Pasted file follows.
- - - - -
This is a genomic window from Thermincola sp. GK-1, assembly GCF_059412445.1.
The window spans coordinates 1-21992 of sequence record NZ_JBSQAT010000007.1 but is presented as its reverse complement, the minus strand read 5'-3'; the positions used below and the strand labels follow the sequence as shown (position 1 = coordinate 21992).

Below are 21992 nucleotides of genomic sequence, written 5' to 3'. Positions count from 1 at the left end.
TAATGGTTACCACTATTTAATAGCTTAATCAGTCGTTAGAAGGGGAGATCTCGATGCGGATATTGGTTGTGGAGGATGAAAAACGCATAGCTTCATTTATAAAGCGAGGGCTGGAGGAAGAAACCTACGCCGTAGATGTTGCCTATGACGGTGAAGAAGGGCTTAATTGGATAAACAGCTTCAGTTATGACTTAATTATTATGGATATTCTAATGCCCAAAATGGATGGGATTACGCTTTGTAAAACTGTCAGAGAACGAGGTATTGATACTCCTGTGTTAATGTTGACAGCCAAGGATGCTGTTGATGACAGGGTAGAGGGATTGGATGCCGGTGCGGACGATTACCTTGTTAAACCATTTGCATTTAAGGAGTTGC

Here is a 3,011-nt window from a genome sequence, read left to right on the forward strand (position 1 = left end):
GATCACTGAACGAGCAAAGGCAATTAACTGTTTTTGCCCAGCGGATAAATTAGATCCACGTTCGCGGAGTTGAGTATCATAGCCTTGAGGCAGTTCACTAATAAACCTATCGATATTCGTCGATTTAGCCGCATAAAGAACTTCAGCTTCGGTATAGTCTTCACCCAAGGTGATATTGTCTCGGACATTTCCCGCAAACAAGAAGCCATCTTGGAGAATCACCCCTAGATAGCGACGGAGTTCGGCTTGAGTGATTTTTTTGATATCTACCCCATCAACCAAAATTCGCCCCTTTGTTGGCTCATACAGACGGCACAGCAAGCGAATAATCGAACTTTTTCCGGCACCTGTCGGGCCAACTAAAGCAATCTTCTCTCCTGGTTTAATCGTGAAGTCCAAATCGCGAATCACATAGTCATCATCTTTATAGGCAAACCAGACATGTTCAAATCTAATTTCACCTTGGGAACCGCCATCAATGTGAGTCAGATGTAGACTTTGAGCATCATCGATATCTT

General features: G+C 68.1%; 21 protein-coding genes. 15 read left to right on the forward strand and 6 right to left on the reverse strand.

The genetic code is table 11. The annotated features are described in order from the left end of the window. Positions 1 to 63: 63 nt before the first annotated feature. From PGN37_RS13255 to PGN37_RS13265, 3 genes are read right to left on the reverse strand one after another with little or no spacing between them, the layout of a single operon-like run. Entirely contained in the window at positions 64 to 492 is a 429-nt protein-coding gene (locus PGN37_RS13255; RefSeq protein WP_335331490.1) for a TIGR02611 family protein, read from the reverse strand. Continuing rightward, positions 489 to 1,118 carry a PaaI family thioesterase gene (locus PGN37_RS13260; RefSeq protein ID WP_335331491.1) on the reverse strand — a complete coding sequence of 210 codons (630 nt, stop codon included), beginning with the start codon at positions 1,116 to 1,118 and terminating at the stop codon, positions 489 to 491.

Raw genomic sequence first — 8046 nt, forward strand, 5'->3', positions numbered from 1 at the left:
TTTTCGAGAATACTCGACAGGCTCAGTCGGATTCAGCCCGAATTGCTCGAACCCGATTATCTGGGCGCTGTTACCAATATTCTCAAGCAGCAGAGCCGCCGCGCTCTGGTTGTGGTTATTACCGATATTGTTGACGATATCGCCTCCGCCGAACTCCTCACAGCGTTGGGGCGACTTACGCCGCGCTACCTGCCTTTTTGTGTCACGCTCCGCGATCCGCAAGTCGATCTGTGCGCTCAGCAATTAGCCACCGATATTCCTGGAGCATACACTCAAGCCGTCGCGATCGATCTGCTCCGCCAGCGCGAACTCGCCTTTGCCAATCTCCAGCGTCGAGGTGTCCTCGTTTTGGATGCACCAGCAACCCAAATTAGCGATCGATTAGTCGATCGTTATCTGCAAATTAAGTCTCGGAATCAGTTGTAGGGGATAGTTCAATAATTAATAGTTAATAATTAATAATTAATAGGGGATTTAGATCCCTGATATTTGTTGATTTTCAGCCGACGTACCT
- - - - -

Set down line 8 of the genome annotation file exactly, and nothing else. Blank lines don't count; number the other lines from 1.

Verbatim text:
The genetic code is table 11. The annotated features are described in order from the left end of the window. Positions 1 to 63: 63 nt before the first annotated feature. From PGN37_RS13255 to PGN37_RS13265, 3 genes are read right to left on the reverse strand one after another with little or no spacing between them, the layout of a single operon-like run. Entirely contained in the window at positions 64 to 492 is a 429-nt protein-coding gene (locus PGN37_RS13255; RefSeq protein WP_335331490.1) for a TIGR02611 family protein, read from the reverse strand. Continuing rightward, positions 489 to 1,118 carry a PaaI family thioesterase gene (locus PGN37_RS13260; RefSeq protein ID WP_335331491.1) on the reverse strand — a complete coding sequence of 210 codons (630 nt, stop codon included), beginning with the start codon at positions 1,116 to 1,118 and terminating at the stop codon, positions 489 to 491.